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am 26. Februar 2000
This book like 'How To Reasses Your Chess' is very good. But although it did give me some good hints about thinking techniques and the section on confidence was very good it lacked the huge value of HYTRC. This is probably a matter of diminishing marginal utility as most of what needed to be said was said in HYTRC. The other good sections was the advice about development and iniative and they did serve to corect the bias in HYTRC. Also by following the correct plans in the test positions I understood them more. However the students commnents (with a few exceptions) were not really instructive and their poor ideas (however much Silman criticised them) did tend to stick in the readers head and in the mind (which is something the reader needs to be wary of). I would propose for future editions Silman to have more positions and to emphasise the correct plan more.
This book is a good book and I would still urge people to get it, but I would ask the reader to be wary of subconsiously repeating the errors made.
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am 24. August 1999
This is an incredible piece of work. The Silman technique espoused in "Reassess Your Chess" was a great help, but it's hard to apply to your games becos at times, you have too much faith in your old ways. This books helps the transition and I finally have the confidence that I'll attain my goal of the master title quite soon.
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am 17. Januar 2000
This instructional text is useful for even stronger non-master players since it shows how a player can be aware of the imbalances in a game (e.g., weak pawns, outposts, central control, etc.) and still play poorly. The difference between theoretical chess and practical chess is vividly demonstrated when Silman's Class C and Class D students make seemingly plausible evaluations only to have their positions fall apart within a few moves. The Amateur's Mind inspires one to think about "how" to think about chess. If you're already an efficient chess thinker then you don't need this book, all others are in the right place.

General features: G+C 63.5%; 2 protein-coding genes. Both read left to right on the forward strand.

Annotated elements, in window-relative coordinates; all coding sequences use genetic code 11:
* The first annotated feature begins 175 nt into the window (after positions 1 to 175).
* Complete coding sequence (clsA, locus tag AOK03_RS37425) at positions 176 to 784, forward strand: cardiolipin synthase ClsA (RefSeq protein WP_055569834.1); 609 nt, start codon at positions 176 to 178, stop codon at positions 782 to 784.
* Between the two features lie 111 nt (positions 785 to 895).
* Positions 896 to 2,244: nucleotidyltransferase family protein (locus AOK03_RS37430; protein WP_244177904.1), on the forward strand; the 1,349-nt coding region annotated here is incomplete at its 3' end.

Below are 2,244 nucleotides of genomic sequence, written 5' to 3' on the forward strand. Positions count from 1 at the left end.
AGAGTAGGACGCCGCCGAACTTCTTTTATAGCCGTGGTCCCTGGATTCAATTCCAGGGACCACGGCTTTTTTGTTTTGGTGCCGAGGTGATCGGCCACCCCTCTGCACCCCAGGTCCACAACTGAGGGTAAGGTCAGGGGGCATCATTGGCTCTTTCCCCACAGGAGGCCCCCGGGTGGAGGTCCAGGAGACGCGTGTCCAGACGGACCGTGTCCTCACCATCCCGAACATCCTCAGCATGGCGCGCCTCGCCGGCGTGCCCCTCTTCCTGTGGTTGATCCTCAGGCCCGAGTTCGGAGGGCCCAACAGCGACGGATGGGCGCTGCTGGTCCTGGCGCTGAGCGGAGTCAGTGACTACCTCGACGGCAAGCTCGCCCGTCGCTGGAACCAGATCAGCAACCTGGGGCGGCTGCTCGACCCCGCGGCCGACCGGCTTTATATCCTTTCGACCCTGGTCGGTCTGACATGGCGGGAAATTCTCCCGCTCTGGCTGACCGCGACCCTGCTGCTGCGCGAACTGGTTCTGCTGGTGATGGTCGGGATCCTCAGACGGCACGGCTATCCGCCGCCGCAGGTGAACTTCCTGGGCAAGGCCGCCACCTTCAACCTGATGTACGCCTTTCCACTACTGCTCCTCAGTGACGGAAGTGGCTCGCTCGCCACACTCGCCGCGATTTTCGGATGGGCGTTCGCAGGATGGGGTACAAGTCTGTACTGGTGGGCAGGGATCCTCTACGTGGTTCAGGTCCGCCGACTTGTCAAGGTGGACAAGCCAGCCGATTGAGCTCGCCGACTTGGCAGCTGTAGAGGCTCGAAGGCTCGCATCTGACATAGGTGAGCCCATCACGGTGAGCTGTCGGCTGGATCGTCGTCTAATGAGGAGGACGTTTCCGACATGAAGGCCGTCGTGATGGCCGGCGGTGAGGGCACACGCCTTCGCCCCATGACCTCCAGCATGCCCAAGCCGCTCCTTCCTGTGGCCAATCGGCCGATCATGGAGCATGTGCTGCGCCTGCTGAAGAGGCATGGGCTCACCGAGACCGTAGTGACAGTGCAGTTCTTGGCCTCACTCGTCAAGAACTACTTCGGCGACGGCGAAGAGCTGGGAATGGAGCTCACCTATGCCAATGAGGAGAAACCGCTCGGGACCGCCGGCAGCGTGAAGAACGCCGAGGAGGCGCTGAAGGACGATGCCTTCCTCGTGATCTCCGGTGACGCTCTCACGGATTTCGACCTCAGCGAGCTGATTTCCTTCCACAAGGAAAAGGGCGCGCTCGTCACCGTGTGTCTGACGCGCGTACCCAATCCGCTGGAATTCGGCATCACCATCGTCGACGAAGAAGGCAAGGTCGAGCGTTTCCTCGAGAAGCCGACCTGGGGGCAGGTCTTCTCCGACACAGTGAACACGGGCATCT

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am 17. März 2013
Ich habe während meiner Karriere eine Unmenge an Schachliteratur gelesen (Meine Schachbibliothek
umfasst ca. 1200 Schachbücher). Dieses Buch ist eines meiner ganz besonderen Lieblinge!

Warum? Weil es -sofern man die englische Sprache beherrscht- sowohl einfach zu verstehen, als
auch sehr tiefgründig ist. Einem ambitionierten Anfänger oder auch fortgeschrittenen Spieler würde
ich dieses Buch allerwärmstens empfehlen...

Jeremy Silman hat mit diesem Band ein wahres Meisterwerk abgeliefert. Chapeau!
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am 22. Oktober 1999
I read "How to Reassess Your Chess" during the summer. I had great results and insight from it. While running my chess academy, I was looking for books that would support my instruction to the students. Well, I read this book and decided that this needs to accompany "Reassess Your Chess". I use REASSESS as the text book, but I use AMATEUR to simplify my delivery to the scholastic players. BTW, this is for my top level class.